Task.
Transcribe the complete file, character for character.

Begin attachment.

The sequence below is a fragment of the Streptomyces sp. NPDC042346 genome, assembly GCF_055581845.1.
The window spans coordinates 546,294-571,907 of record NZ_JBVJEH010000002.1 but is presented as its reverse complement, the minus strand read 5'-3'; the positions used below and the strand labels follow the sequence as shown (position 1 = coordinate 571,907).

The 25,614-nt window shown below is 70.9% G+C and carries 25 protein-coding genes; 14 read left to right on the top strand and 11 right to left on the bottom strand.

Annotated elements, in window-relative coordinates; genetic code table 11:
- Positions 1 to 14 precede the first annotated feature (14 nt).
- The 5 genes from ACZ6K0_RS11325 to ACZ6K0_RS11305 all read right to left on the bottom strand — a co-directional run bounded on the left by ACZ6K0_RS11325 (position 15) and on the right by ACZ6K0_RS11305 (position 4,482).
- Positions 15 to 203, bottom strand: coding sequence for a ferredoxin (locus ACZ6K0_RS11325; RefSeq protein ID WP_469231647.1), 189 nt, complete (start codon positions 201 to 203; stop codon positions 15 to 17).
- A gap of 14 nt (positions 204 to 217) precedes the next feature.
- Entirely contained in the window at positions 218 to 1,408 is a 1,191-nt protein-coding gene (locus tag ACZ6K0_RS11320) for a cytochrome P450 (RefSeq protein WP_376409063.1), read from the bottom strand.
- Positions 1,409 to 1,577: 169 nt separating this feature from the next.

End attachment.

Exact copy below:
The sequence below is a fragment of the Streptomyces sp. NPDC042346 genome, assembly GCF_055581845.1.
The window spans coordinates 546,294-571,907 of record NZ_JBVJEH010000002.1 but is presented as its reverse complement, the minus strand read 5'-3'; the positions used below and the strand labels follow the sequence as shown (position 1 = coordinate 571,907).

The 25,614-nt window shown below is 70.9% G+C and carries 25 protein-coding genes; 14 read left to right on the top strand and 11 right to left on the bottom strand.

Annotated elements, in window-relative coordinates; genetic code table 11:
- Positions 1 to 14 precede the first annotated feature (14 nt).
- The 5 genes from ACZ6K0_RS11325 to ACZ6K0_RS11305 all read right to left on the bottom strand — a co-directional run bounded on the left by ACZ6K0_RS11325 (position 15) and on the right by ACZ6K0_RS11305 (position 4,482).
- Positions 15 to 203, bottom strand: coding sequence for a ferredoxin (locus ACZ6K0_RS11325; RefSeq protein ID WP_469231647.1), 189 nt, complete (start codon positions 201 to 203; stop codon positions 15 to 17).
- A gap of 14 nt (positions 204 to 217) precedes the next feature.
- Entirely contained in the window at positions 218 to 1,408 is a 1,191-nt protein-coding gene (locus tag ACZ6K0_RS11320) for a cytochrome P450 (RefSeq protein WP_376409063.1), read from the bottom strand.
- Positions 1,409 to 1,577: 169 nt separating this feature from the next.